In the US in 2011, 88% of the corn cultivated was GM. Most of it was transformed to express a Bt insecticide. Globally, GM corn is grown in at least 16 different countries. Shocking therefore, to realise that scientists have only just begun to look at what Bt crops do to the soil. And, not surprisingly, when scientists began to look, they found problems.

Neat topic. Big word

May 2012

Some definitions...
  • science - systematic or formulated knowledge
  • bio - from the Greek word 'bios' meaning the course of life; modern use extends this to include organic life; hence biology - the science of life
  • technology - the science of the industrial (trade or manufacturing) arts
  • tool - mechanical implement
In 2001, when the biotech industry was beginning to realise it wasn't going to be able to 'educate' sceptical UK adults to want its GM food, it had a go at their children.

The information which the new industry wanted to feed to young minds was presented in a series of attractive, colourful booklets: “Your World - Biotechnology & You - a magazine of biotechnology applications in healthcare, agriculture, the environment and industry”. These were made available to secondary schools. 'Genetically Modified Crops and Foods' was one edition tucked into a stack of other biotech-science-type stuff to make it look like a useful, up-to-date, teaching aid. Lest there be any doubt that the venture was anything but a GM-promotion exercise, the issue of 'Your World' magazine which described the wonders of GM food ended, chillingly
You probably now understand more about these complex issues than most adults. Go educate your elders”.

The demise of the McClones

May 2012

Sign outside Newmeadow farm, Auldearn, Scotland.
Photo W. L. Tarbert (Own work) [CC-BY-SA-3.0 (www.creativecommons.org/licenses/by-sa/3.0)
or GFDL (www.gnu.org/copyleft/fdl.html)], via Wikimedia CommonsPhoto 
What happened to the McClone clan which came to light in 2010? This clan was a Scottish herd of Holstein milking cows who were apparently the granddaughters of an American cow's ear (see A FEW BUILT-IN PROBLEMS WITH CLONED ANIMALS - GMFS News Archive, November 2010, and McCLONES - July 2011).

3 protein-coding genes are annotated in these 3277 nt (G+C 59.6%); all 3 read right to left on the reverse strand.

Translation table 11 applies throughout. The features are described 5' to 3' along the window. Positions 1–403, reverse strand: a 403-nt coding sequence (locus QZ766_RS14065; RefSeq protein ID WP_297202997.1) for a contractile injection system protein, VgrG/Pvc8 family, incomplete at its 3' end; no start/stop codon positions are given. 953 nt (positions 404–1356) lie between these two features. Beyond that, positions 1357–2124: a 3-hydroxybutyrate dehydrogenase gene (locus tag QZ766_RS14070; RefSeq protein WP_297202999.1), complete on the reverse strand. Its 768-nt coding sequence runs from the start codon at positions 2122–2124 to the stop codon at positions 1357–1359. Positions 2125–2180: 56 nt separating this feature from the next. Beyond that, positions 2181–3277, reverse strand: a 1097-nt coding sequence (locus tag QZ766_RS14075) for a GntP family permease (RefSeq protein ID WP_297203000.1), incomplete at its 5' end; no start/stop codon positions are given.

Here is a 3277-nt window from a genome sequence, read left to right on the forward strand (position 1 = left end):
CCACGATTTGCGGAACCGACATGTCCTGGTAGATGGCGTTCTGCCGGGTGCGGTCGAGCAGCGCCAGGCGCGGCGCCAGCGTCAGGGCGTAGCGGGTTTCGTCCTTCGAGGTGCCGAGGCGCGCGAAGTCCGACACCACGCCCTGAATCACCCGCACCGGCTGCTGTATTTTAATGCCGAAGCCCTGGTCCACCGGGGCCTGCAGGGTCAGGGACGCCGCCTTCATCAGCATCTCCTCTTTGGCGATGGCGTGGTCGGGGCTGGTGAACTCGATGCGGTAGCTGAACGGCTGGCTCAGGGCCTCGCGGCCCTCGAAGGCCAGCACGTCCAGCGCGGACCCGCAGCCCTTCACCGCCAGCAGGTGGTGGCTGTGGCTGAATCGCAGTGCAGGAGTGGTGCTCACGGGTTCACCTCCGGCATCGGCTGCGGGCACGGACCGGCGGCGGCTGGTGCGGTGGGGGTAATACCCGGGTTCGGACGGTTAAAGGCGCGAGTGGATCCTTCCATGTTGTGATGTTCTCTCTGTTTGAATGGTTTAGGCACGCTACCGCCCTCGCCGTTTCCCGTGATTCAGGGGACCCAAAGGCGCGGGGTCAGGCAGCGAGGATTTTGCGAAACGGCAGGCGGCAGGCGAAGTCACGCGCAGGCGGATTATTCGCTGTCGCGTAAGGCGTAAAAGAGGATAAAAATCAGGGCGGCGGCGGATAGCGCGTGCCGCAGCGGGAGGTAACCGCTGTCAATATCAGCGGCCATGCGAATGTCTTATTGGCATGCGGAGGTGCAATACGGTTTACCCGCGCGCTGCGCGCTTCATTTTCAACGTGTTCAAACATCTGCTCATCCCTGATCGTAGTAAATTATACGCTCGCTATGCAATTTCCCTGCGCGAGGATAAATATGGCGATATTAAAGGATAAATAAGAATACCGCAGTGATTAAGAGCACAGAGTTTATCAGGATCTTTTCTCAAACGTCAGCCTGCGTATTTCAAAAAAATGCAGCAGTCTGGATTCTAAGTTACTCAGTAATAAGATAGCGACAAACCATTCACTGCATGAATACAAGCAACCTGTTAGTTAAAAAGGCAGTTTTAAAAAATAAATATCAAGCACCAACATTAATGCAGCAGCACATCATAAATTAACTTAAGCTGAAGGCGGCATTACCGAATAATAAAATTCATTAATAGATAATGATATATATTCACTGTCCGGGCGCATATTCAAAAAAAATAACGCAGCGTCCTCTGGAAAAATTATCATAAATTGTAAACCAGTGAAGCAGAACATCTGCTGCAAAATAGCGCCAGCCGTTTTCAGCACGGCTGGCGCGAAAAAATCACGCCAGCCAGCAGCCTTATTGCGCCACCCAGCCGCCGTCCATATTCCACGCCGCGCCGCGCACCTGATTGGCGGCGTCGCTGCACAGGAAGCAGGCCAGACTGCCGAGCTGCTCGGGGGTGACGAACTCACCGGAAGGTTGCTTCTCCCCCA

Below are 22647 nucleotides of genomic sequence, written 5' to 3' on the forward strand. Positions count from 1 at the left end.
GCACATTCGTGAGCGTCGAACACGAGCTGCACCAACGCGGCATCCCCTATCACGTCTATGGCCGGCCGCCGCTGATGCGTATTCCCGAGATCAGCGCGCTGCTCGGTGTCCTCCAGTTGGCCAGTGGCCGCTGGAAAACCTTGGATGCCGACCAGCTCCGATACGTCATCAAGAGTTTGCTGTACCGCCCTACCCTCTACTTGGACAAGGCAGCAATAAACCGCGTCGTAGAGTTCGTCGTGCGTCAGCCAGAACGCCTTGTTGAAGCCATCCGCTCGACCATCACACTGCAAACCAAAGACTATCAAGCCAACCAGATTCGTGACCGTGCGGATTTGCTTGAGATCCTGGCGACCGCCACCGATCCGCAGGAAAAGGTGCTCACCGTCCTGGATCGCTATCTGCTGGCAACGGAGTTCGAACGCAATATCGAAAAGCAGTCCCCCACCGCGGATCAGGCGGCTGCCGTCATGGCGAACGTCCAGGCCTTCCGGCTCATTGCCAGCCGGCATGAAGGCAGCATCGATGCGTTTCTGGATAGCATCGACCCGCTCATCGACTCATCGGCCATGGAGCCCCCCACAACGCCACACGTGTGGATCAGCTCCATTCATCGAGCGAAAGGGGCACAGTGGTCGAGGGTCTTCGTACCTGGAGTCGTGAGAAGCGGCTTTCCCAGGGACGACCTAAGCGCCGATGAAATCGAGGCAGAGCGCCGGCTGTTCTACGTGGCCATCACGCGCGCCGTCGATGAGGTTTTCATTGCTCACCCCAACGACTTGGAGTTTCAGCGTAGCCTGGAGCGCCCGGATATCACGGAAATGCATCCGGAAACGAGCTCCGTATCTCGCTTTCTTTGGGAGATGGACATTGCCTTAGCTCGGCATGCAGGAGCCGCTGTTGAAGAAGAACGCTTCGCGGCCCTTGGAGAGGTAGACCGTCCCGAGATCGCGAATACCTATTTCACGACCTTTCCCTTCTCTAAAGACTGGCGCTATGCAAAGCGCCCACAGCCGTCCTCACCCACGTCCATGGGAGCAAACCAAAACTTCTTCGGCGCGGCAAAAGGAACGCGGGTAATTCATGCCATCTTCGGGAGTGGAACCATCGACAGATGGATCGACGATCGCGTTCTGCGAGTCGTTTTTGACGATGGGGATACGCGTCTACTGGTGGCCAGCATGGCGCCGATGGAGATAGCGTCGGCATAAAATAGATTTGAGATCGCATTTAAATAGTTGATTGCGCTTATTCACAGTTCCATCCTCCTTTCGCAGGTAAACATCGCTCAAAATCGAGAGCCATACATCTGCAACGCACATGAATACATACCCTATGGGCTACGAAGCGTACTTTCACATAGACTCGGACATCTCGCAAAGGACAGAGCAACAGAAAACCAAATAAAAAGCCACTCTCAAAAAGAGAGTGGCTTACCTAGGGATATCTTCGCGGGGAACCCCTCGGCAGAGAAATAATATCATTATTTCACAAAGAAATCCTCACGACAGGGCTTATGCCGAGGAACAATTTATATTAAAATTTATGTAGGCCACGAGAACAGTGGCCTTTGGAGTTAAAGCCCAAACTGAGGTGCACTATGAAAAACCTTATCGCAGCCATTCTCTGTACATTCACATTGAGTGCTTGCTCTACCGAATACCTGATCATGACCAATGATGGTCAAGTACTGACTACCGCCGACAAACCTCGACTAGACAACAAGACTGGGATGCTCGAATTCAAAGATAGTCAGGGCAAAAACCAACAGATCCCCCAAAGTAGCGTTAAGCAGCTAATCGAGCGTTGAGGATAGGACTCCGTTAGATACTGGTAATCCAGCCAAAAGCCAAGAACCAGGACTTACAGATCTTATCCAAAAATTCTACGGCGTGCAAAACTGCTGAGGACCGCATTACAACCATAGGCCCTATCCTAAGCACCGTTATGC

The story so far is difficult to piece together from the patchy, and sometimes muddled, information appearing in the press, but it runs something like this...

Danish pig farmer whistleblower

May 2012
Photo by Klaus Höpfner at de.wikipedia [GFDL (http://www.gnu.org/copyleft/fdl.html)
or CC-BY-SA-3.0 (http://creativecommons.org/licenses/by-sa/3.0/)], from Wikimedia Commons
The Danish pig industry is well-known for combining intensive production with outstanding productivity (almost 30 weaned piglets per sow per year), and exceptionally low antibiotic use (as much as a quarter of what some countries find they have to apply). In fact, antibiotic use in Denmark is strictly controlled by veterinarians and is recorded.

Danish pig farmers might be about to become well-known for something else: they may prove the world's whistle-blowers for problems arising in livestock given GM feed.

Three reviews of GM safety

May 2012
GMO maize testing. Photo by I, Yann [GFDL (http://www.gnu.org/copyleft/fdl.html), CC-BY-SA-3.0 
(http://creativecommons.org/licenses/by-sa/3.0/or CC-BY-SA-2.5-2.0-1.0
(http://creativecommons.org/licenses/by-sa/2.5-2.0-1.0)], via Wikimedia Commons
Three reviews of the published science on the 'safety' or 'health impact' of GM plants appeared in 2011.

One of these was the third periodic examination of the scientific literature by Spanish scientist, José Domingo. His reviews have all focused specifically on the “potential adverse health/toxic effects” of GM food plants.